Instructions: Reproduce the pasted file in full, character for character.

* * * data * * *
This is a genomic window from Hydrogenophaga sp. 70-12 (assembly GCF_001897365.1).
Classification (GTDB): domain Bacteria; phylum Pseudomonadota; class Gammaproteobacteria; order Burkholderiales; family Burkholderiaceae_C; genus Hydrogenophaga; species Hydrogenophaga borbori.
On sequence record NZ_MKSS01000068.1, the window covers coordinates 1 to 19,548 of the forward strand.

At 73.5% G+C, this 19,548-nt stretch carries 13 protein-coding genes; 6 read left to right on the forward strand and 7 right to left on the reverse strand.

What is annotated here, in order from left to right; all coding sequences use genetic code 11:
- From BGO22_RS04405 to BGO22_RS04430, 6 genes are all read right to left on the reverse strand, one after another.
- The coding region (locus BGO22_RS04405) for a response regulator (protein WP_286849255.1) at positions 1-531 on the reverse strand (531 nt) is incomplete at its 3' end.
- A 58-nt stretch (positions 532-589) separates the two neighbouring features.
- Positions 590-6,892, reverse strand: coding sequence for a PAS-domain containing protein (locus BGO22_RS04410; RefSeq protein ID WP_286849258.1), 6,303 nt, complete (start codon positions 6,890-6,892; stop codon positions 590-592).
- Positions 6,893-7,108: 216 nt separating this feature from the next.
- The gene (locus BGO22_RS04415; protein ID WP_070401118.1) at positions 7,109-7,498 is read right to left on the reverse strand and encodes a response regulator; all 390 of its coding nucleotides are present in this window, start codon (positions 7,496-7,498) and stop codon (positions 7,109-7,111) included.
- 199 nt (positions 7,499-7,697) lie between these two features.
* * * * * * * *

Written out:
This is a genomic window from Hydrogenophaga sp. 70-12 (assembly GCF_001897365.1).
Classification (GTDB): domain Bacteria; phylum Pseudomonadota; class Gammaproteobacteria; order Burkholderiales; family Burkholderiaceae_C; genus Hydrogenophaga; species Hydrogenophaga borbori.
On sequence record NZ_MKSS01000068.1, the window covers coordinates 1 to 19,548 of the forward strand.

At 73.5% G+C, this 19,548-nt stretch carries 13 protein-coding genes; 6 read left to right on the forward strand and 7 right to left on the reverse strand.

What is annotated here, in order from left to right; all coding sequences use genetic code 11:
- From BGO22_RS04405 to BGO22_RS04430, 6 genes are all read right to left on the reverse strand, one after another.
- The coding region (locus BGO22_RS04405) for a response regulator (protein WP_286849255.1) at positions 1-531 on the reverse strand (531 nt) is incomplete at its 3' end.
- A 58-nt stretch (positions 532-589) separates the two neighbouring features.
- Positions 590-6,892, reverse strand: coding sequence for a PAS-domain containing protein (locus BGO22_RS04410; RefSeq protein ID WP_286849258.1), 6,303 nt, complete (start codon positions 6,890-6,892; stop codon positions 590-592).
- Positions 6,893-7,108: 216 nt separating this feature from the next.
- The gene (locus BGO22_RS04415; protein ID WP_070401118.1) at positions 7,109-7,498 is read right to left on the reverse strand and encodes a response regulator; all 390 of its coding nucleotides are present in this window, start codon (positions 7,496-7,498) and stop codon (positions 7,109-7,111) included.
- 199 nt (positions 7,499-7,697) lie between these two features.